Now, let’s talk.

The present moment. It’s everywhere. Zen says: in it, the good life shall be found. But, it’s difficult to talk about the present moment because the idea is inherently difficult to grasp. Is living in the present a dreary state of nothingness, a philosophical non-sequitur or a skill of a robed mountain monk? And, how long am I not allowed to use my phone?

Time speeds up as you grow older. It’s not a gradual increase. One day, you are a kid playing cricket on the street and you think this is life forever. Next day, you and most of your friends are married and forever has a new meaning. In a couple of hours, you are attending one of the friends’ daughter’s weddings and there’s little forever left. Your friends and you reminisce the days of street cricket and Cartoon Network. Tears convene in the crinkles. May be emotions. Or cataract. You laugh in unison anyway.

How did the days pass so fast? The roar of life has been replaced by a handful of still images. People you met and names you heard have been smudged by the now watery memory. There’s little to let go of because there’s little to hold on to. All that is left of the present moment is some moment of the past. The distant future is tomorrow.

Now that I have you freaked out and present, let’s talk about sunrises and sunsets. You know this is a big deal right? It’s the moment that makes you dance to the romantic tunes of life and all. Which is great and would make sense if the Sun was this rare star that showed up once a year, and you went up a hill to watch the rare spectacle. But, you can watch the sun rise/set standing in a corner of a muddy road in sector 43, Gurgaon as well. I don’t claim to have been in the present moment exactly because I was thinking about sunscreen and my phone’s anti anti-glare behaviour while standing at that corner.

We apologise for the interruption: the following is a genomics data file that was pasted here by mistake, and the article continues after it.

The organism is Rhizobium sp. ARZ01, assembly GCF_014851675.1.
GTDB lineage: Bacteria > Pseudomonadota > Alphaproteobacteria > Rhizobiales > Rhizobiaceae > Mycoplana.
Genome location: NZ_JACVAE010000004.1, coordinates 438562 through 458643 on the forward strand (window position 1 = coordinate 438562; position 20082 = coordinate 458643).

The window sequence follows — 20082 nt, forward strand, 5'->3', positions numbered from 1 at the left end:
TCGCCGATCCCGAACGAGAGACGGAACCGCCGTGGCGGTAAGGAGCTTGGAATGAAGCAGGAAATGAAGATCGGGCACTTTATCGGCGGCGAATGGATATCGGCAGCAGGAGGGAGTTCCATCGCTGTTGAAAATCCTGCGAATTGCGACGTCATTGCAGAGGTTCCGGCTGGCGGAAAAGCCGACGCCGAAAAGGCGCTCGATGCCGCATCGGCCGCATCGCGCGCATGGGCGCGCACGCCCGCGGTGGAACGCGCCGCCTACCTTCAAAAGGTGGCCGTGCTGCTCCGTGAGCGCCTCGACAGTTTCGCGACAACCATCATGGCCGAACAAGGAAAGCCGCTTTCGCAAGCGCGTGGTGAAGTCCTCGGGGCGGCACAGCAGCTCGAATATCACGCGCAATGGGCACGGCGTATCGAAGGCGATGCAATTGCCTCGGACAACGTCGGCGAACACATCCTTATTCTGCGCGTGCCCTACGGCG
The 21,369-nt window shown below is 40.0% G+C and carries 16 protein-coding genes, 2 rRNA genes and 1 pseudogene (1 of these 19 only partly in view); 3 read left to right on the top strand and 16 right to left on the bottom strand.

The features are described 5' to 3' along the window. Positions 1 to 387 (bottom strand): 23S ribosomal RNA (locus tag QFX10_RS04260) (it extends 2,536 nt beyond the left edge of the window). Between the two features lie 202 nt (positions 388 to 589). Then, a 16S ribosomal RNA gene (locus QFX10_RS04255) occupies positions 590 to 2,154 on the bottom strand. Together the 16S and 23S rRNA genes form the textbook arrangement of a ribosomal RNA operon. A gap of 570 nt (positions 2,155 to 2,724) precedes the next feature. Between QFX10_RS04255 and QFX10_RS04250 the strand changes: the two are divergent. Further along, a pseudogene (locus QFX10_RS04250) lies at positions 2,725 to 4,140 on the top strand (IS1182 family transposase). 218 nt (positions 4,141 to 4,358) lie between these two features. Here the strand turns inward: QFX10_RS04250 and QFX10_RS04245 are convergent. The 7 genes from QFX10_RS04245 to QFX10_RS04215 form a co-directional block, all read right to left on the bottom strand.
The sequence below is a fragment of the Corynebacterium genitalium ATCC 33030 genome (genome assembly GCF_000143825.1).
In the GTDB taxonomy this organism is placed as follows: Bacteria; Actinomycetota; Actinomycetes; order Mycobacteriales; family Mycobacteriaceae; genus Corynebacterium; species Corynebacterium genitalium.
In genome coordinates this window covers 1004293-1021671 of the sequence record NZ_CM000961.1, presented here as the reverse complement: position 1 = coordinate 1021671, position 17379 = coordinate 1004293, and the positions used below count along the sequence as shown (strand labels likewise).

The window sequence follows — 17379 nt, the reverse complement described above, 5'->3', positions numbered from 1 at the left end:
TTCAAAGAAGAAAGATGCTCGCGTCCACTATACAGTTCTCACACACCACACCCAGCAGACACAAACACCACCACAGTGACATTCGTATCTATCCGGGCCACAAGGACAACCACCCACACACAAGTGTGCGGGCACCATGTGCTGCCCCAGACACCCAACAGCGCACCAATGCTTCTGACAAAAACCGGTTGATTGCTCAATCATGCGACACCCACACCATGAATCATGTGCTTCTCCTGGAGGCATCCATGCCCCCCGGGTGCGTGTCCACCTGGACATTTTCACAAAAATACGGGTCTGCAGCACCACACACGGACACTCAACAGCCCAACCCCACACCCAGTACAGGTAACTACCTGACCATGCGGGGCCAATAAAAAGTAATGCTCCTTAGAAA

The reason we romanticize everyday moments is because as we become older, the everyday moments speed up, and at some very ambitious point, they stop. They stop because we have entered the next day. The day we incredulously watch that dork of our friend who constantly peed his pants, get married. We think of all the cringing embarrassments, pounding adventures, and exaggerated stories of romantic heroics.

These seemingly ordinary moments lend clarity and beauty to the still images of the first day. These moments are like the water that occupy the crevices of a container full of stones—the water that lends space to the spaceless. And the moments are becoming rare on the second day because we are obsessively preparing for some magical time in the distant future where we can bring all these moments together in rapid succession.

Where then is the present moment?

The present moment is not monks, mats, and maroon robes. It’s not the smiling worriless state of existence where all thoughts about future are contemptible. It’s not even what you are doing now – reading this. The present moment is what happens around you every day as you are reading this. And living in that moment is not closing your eyes to transcend into an indescribable unknown. It’s opening your eyes to the repeating moments that you’ve become absent to on this second day.

I remember standing in my office staring at the cloudy sky and thinking about the mess of the roads, Uber surge, and my clothes hung outside.

How did it come to this on the second day?

When did the idea of rain move from the excitement to smell earth to this? How did I go from aimlessly listening to the static of the rain to mindlessly talking about how ‘amazing’ the weather was the next day?

Somewhere between the first day and the second day, a 1000 suns set, a 1000 butterflies fluttered, a million people walked past, a 100 friends walked in, a 100 friends walked out, the past became the present, the present became the future. And all the while you have been missing out on someone’s presence.


I hear the sun shall set today.

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